If the people were dissatisfied with the decision of the governor-general, exercising the Queen's reserve powers, then they had the opportunity to reverse that decision at the ballot box. They did not.

The same scenario would also most likely happen under a republic as well. The President would have reserve powers to dismiss the government, if they violated the Constitution or could not provide responsible government.
 

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sdfc

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The Governor-General exercised the Queen's powers, as laid out in the Constitution. As I clearly said.

Is this meant to prove anything?
The Queen's powers have been delegated to the GG. That you haven't been able to refute my statement that the Queen is HOS in name only, which is what you objected to, suggests you should just give up.
 

sdfc

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It proves that the course of Australian political sovereignty was altered, in that particular moment an at that particular time, by someone who wasn't a resident of Australia and who only came by the power she had by being born into the 'right' family.

It doesn't matter that the Whitlam Government would have been removed at the next election. At least the Australian people would have decided.

Our political sovereignty was violated by the GG of the time exercising the powers of the Monarch of the United Kingdom of Britain and Northern Ireland. I know part of her title is Queen of Australia as well but where's the personal connection to this land?

To me, this is unacceptable. IF I was Gough I would have insisted that the only power to remove me would have been the electoral power of the Australian People.

In this case the Constitution be damned!
The Queen had nothing to do with Whitlam's sacking. Liz doesn't exercise any power. We are not governed by the UK. Queen of Australia is a title, nothing more.
 

Roylion

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The Queen's powers have been delegated to the GG.

As I have said repeatedly, the reserve powers are vested in the person of the monarch and are exercised by the Governor-General. You certainly haven't been able to refute that.

Section 58 of the Constitution provides that on the presentation of proposed laws for assent, the Governor-General declares,

a) according to his discretion but subject to the Constitution, that he assents in the Queen’s name, or
b) that he withholds assent, or
c) that he reserves assent for the Queen’s pleasure.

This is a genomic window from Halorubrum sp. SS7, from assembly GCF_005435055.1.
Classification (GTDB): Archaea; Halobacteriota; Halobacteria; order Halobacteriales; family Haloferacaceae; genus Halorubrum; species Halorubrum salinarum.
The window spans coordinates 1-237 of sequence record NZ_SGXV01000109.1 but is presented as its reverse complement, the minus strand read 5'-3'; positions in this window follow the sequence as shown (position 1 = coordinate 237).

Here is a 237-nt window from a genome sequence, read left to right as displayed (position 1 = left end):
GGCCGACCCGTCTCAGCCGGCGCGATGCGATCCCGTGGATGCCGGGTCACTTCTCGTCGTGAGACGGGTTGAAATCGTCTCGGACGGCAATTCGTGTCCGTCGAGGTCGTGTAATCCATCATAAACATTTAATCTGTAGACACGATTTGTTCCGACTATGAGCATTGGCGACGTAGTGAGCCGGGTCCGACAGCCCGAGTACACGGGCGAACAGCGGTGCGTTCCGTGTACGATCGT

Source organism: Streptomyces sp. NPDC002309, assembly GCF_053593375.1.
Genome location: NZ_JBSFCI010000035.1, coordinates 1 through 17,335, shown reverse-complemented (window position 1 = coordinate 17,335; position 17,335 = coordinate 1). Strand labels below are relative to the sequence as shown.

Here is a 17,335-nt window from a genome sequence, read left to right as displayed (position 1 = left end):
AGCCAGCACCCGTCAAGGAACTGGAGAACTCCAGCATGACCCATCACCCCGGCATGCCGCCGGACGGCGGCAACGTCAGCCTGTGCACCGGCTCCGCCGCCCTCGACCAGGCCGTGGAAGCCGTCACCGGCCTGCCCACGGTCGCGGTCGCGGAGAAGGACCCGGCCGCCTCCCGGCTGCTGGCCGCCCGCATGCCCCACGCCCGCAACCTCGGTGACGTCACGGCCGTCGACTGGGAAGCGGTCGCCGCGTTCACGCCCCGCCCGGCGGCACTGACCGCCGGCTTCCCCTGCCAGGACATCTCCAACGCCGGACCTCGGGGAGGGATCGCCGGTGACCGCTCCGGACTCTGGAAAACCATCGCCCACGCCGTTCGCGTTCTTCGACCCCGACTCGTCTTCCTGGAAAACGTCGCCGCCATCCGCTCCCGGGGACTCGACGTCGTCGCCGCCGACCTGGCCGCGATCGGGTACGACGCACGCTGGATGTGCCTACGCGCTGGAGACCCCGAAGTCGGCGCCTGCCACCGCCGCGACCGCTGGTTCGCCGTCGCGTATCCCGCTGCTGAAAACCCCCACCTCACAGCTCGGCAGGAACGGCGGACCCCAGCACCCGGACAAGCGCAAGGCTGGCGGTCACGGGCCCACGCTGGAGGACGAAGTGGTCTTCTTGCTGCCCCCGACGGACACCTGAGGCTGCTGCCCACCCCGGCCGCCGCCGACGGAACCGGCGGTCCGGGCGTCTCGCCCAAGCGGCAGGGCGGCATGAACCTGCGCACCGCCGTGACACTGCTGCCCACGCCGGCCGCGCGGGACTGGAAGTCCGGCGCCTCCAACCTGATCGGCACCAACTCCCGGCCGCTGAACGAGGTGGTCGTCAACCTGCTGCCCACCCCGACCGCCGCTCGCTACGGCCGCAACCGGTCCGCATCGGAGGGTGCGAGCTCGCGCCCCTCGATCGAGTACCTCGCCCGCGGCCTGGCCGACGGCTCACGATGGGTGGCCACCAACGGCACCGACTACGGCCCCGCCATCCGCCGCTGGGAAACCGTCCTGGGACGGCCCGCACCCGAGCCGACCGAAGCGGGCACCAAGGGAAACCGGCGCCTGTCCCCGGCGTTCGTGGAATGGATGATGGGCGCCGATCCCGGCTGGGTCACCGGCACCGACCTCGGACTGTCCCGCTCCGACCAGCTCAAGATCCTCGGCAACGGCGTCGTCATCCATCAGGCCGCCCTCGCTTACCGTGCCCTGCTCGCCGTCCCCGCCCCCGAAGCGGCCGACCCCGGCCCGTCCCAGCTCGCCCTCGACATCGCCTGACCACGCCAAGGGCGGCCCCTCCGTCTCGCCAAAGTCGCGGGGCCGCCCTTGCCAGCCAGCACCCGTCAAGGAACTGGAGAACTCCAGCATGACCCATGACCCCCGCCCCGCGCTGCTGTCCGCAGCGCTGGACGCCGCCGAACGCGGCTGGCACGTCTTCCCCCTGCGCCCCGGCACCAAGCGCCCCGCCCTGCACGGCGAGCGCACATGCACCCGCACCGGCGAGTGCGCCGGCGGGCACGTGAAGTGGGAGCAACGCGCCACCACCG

All laid out in the Australian Constitution.

"The legislative power of the Commonwealth shall be vested in a Federal Parliament, which shall consist of the Queen, a Senate, and a House of Representatives, and which is hereinafter called The Parliament, or The Parliament of the Commonwealth."

And of course Section 59 of the Constitution states

"The Queen may disallow any law within one year from the Governor-General's assent, and such disallowance on being made known by the Governor-General by speech or message to each of the Houses of the Parliament, or by Proclamation, shall annul the law from the day when the disallowance is so made known."
 

sdfc

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As I have said repeatedly, the reserve powers are vested in the person of the monarch and are exercised by the Governor-General. You certainly haven't been able to refute that.

Section 58 of the Constitution provides that on the presentation of proposed laws for assent, the Governor-General declares,

a) according to his discretion but subject to the Constitution, that he assents in the Queen’s name, or
b) that he withholds assent, or
c) that he reserves assent for the Queen’s pleasure.

All laid out in the Australian Constitution.

"The legislative power of the Commonwealth shall be vested in a Federal Parliament, which shall consist of the Queen, a Senate, and a House of Representatives, and which is hereinafter called The Parliament, or The Parliament of the Commonwealth."

And of course Section 59 of the Constitution states

"The Queen may disallow any law within one year from the Governor-General's assent, and such disallowance on being made known by the Governor-General by speech or message to each of the Houses of the Parliament, or by Proclamation, shall annul the law from the day when the disallowance is so made known."
No, you objected to my statement that the Queen is HOS in name only and exercises no power in Australia. Seeing as you still haven't refuted it, it's time to give up. If you had anything to back up your argument you would have posted it by now.
 

Roylion

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No, you objected to my statement that the Queen is HOS in name only and exercises no power in Australia.

I suggest you go back and read carefully what I said to your responses instead of making up what I supposedly said.